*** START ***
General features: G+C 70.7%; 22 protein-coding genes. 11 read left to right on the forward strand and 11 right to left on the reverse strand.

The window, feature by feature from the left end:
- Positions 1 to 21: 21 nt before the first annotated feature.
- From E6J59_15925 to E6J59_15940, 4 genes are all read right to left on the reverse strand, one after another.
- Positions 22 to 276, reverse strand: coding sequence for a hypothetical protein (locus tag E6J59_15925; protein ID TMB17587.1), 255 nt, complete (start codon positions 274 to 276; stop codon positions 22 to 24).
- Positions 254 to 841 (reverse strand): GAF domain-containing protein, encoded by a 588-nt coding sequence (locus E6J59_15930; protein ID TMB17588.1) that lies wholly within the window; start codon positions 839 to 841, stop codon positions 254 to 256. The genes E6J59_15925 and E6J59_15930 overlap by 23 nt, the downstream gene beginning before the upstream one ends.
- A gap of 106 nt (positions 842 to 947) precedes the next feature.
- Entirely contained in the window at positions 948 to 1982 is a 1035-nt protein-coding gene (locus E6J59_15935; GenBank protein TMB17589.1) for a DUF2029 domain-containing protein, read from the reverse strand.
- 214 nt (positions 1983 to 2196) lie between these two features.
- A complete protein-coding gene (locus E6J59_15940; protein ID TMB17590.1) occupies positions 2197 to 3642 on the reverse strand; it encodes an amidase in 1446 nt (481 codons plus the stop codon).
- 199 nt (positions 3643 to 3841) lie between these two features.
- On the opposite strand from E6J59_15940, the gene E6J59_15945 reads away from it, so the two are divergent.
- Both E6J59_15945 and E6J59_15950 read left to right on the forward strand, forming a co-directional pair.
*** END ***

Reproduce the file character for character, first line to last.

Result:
General features: G+C 70.7%; 22 protein-coding genes. 11 read left to right on the forward strand and 11 right to left on the reverse strand.

The window, feature by feature from the left end:
- Positions 1 to 21: 21 nt before the first annotated feature.
- From E6J59_15925 to E6J59_15940, 4 genes are all read right to left on the reverse strand, one after another.
- Positions 22 to 276, reverse strand: coding sequence for a hypothetical protein (locus tag E6J59_15925; protein ID TMB17587.1), 255 nt, complete (start codon positions 274 to 276; stop codon positions 22 to 24).
- Positions 254 to 841 (reverse strand): GAF domain-containing protein, encoded by a 588-nt coding sequence (locus E6J59_15930; protein ID TMB17588.1) that lies wholly within the window; start codon positions 839 to 841, stop codon positions 254 to 256. The genes E6J59_15925 and E6J59_15930 overlap by 23 nt, the downstream gene beginning before the upstream one ends.
- A gap of 106 nt (positions 842 to 947) precedes the next feature.
- Entirely contained in the window at positions 948 to 1982 is a 1035-nt protein-coding gene (locus E6J59_15935; GenBank protein TMB17589.1) for a DUF2029 domain-containing protein, read from the reverse strand.
- 214 nt (positions 1983 to 2196) lie between these two features.
- A complete protein-coding gene (locus E6J59_15940; protein ID TMB17590.1) occupies positions 2197 to 3642 on the reverse strand; it encodes an amidase in 1446 nt (481 codons plus the stop codon).
- 199 nt (positions 3643 to 3841) lie between these two features.
- On the opposite strand from E6J59_15940, the gene E6J59_15945 reads away from it, so the two are divergent.
- Both E6J59_15945 and E6J59_15950 read left to right on the forward strand, forming a co-directional pair.